June 19, 2017

Impact Design Hub explores meaning and contexts of development engineering

PlayPumps have been a cautionary tale in global development engineering since shortly after they were introduced with international fanfare and then broke, enabled child labor or simply pumped water inefficiently. In a recent essay at Impact Design Hub, Rachel Dzombak and Julia Kramer invoke that debacle to make the point that global development requires technical training supported by an awareness of a problem’s context. The essay includes a history of engineering for global development, tracing a line from its post-World War II paternalistic roots in imperialism to the start of multi-disciplinary cooperation and today’s concept of “development engineering.”

The writers themselves are versed in multidisciplinary action (see Ms. Dzombak’s articles at E4C: How to Make Hard Decisions in Global Development, and How to Build Sustainably), and both are pursuing PhDs in fields of engineering at the University of California, Berkeley. Their essay anchors a package of writing and audio interviews at Impact Design Hub and its Fun Palace Podcast. Both the form and the function are notable. The essay and its satellite interviews and analyses inform and critique our field. And it’s interesting to see this kind of experiment with writing and audio around a theme. It works in part because the theme is rich, encompassing the entire history, present and meaning of the field of development engineering, told through the lens of UC Berkeley’s academic program.

Impact Design Hub plans to wrap their media package in an e-book later, but here’s a summary of what they offer.

Development Engineerig: a Critical Overview | Rachel Dzombak and Julia Kramer  (~2000 words)

In reading this piece, you’ll come away with a working understanding of development engineering as a practice and academic study, as well as how and why it aims to solve the kinds of problems it does. The essay is authored by two engineering PhD students involved with the Development Engineering program through the Blum Center for Developing Economics at the University of California Berkeley. Like all nascent fields, there’s much to explore, consider, and questions—it’s entirely possible that you’ll come away with just as many questions as answers.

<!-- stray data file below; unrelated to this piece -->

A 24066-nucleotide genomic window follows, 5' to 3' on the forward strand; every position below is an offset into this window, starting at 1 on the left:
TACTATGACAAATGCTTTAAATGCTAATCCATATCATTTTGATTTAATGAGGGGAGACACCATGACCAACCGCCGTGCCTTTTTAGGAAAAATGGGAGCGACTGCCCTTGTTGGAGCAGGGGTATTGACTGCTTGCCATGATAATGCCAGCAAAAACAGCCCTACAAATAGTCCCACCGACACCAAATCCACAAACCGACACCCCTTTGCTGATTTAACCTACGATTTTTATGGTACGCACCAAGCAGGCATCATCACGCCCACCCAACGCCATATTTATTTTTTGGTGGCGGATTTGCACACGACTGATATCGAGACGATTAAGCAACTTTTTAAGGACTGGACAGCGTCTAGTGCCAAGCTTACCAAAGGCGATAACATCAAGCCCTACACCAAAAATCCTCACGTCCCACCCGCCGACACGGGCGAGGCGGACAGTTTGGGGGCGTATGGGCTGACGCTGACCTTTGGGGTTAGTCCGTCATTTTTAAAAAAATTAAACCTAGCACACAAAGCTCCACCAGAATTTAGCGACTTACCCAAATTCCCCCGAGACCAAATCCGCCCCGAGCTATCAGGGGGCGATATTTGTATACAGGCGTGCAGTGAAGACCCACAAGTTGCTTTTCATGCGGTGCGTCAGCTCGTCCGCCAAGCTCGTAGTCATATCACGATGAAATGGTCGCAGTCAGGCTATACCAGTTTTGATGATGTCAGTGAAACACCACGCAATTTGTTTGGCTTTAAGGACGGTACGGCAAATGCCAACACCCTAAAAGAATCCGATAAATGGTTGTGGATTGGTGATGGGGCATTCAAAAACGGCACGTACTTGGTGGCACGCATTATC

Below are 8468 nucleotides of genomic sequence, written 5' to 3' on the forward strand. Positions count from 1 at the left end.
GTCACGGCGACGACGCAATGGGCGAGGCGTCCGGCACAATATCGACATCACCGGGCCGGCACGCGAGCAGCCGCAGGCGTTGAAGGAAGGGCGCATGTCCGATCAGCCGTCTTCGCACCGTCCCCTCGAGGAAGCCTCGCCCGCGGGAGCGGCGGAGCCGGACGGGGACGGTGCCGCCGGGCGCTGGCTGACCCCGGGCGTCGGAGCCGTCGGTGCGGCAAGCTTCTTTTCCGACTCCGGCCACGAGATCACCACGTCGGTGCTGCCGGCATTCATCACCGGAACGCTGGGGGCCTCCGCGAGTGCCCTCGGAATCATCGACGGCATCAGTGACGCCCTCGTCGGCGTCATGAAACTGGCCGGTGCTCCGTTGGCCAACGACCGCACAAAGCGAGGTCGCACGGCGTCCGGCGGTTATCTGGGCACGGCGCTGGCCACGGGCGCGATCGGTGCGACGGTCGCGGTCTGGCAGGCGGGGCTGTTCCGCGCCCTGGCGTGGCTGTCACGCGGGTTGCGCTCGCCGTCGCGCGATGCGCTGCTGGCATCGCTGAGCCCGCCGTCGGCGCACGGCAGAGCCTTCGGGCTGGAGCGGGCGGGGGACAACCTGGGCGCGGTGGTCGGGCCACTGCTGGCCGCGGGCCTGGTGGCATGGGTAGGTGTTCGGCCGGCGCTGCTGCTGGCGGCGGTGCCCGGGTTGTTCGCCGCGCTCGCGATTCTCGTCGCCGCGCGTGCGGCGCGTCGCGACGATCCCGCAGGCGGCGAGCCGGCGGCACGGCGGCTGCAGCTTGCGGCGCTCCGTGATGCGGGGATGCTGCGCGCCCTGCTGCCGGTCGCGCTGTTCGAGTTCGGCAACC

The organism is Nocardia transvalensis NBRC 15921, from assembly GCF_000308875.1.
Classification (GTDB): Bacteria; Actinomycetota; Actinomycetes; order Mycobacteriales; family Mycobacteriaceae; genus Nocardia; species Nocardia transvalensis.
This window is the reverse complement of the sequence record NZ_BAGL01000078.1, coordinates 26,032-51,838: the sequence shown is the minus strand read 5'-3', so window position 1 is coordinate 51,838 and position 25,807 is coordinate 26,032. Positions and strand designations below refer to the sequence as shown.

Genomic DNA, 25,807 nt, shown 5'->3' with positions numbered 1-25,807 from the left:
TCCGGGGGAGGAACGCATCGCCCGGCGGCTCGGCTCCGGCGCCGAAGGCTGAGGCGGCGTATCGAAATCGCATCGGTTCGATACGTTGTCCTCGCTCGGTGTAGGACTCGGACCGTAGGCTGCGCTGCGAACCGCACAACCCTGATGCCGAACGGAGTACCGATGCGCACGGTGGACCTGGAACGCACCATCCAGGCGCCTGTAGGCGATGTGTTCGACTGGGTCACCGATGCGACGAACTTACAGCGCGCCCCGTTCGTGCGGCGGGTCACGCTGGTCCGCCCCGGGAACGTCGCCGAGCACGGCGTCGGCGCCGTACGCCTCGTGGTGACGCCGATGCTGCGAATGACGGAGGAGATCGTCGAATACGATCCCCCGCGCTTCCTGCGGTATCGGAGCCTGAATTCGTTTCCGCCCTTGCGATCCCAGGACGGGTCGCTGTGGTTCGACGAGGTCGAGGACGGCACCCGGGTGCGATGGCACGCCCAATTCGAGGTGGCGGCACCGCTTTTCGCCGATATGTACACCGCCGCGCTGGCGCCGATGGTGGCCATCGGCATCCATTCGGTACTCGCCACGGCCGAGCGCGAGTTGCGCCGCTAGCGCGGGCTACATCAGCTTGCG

The essay includes two reviews that critique its points and aspects of development engineering in general.

The Fun Palace Podcast with Julia Kramer & Rachel Dzombak
Development Engineering from the point of view of two PhD students at UC Berkeley. Julia and Rachel are the coauthors of the lead essay “Development Engineering: A Critical Overview.” This episode of The Fun Palace comes to you from our ‘Big Ideas’ guest curator, UC Berkeley’s Blum Center for Developing Economies.

The Fun Palace Podcast with Emily Pilloton
Development Engineer Julia Kramer sat down for a conversation with Project H leader Emily Pilloton at the Girls Garage in Berkeley. The two discuss lessons-learned, working in a local context, mentorship, and resisting the urge to scale. This piece is a continuation of IDH’s deep dive into the Development Engineering program at the UC Berkeley’s Blum Center for Developing Economies.

The Fun Palace Podcast with Alice Agogino
An interview with the lively and wildly intelligent mechanical engineering professor and Chair of the Blum Center’s Development Engineering graduate group at UC Berkeley.

Impact Design Hub Editorial
This editorial from the IDH team asks us to question the market system that holds and directs the resources that graduates of programs like Development Engineering must work within. “If we actually intend to solve social problems in a real way, we have to begin with the systems that cause them (and will continue to cause them) regardless of how many brilliant, elegant, and useful interventions we design and deploy.”

With reporting by Ted Eccleston at Impact Design Hub.

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